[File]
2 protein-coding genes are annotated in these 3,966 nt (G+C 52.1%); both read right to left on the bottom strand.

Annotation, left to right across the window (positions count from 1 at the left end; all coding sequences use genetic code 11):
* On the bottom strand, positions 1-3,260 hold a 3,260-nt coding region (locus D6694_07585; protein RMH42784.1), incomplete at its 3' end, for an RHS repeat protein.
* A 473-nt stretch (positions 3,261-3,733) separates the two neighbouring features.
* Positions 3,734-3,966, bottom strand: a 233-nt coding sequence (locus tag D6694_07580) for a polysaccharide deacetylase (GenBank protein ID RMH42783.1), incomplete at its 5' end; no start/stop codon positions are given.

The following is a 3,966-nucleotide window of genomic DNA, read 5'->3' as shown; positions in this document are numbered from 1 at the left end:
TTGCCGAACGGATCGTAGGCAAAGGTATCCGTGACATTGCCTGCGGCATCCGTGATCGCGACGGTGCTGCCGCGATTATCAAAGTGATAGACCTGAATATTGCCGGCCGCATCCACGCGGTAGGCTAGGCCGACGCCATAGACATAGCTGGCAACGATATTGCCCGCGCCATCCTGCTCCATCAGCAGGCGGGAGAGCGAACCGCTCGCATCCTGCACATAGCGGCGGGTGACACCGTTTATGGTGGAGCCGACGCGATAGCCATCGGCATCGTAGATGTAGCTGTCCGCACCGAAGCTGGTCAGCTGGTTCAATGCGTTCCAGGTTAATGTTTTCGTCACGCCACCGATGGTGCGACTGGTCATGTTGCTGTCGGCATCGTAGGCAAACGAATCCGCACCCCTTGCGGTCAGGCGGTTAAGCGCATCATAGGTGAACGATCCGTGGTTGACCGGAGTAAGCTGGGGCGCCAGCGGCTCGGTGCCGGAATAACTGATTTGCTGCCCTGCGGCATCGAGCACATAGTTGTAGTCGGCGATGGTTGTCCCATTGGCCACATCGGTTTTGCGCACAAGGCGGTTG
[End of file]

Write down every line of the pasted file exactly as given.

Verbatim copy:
2 protein-coding genes are annotated in these 3,966 nt (G+C 52.1%); both read right to left on the bottom strand.

Annotation, left to right across the window (positions count from 1 at the left end; all coding sequences use genetic code 11):
* On the bottom strand, positions 1-3,260 hold a 3,260-nt coding region (locus D6694_07585; protein RMH42784.1), incomplete at its 3' end, for an RHS repeat protein.
* A 473-nt stretch (positions 3,261-3,733) separates the two neighbouring features.
* Positions 3,734-3,966, bottom strand: a 233-nt coding sequence (locus tag D6694_07580) for a polysaccharide deacetylase (GenBank protein ID RMH42783.1), incomplete at its 5' end; no start/stop codon positions are given.

The following is a 3,966-nucleotide window of genomic DNA, read 5'->3' as shown; positions in this document are numbered from 1 at the left end:
TTGCCGAACGGATCGTAGGCAAAGGTATCCGTGACATTGCCTGCGGCATCCGTGATCGCGACGGTGCTGCCGCGATTATCAAAGTGATAGACCTGAATATTGCCGGCCGCATCCACGCGGTAGGCTAGGCCGACGCCATAGACATAGCTGGCAACGATATTGCCCGCGCCATCCTGCTCCATCAGCAGGCGGGAGAGCGAACCGCTCGCATCCTGCACATAGCGGCGGGTGACACCGTTTATGGTGGAGCCGACGCGATAGCCATCGGCATCGTAGATGTAGCTGTCCGCACCGAAGCTGGTCAGCTGGTTCAATGCGTTCCAGGTTAATGTTTTCGTCACGCCACCGATGGTGCGACTGGTCATGTTGCTGTCGGCATCGTAGGCAAACGAATCCGCACCCCTTGCGGTCAGGCGGTTAAGCGCATCATAGGTGAACGATCCGTGGTTGACCGGAGTAAGCTGGGGCGCCAGCGGCTCGGTGCCGGAATAACTGATTTGCTGCCCTGCGGCATCGAGCACATAGTTGTAGTCGGCGATGGTTGTCCCATTGGCCACATCGGTTTTGCGCACAAGGCGGTTG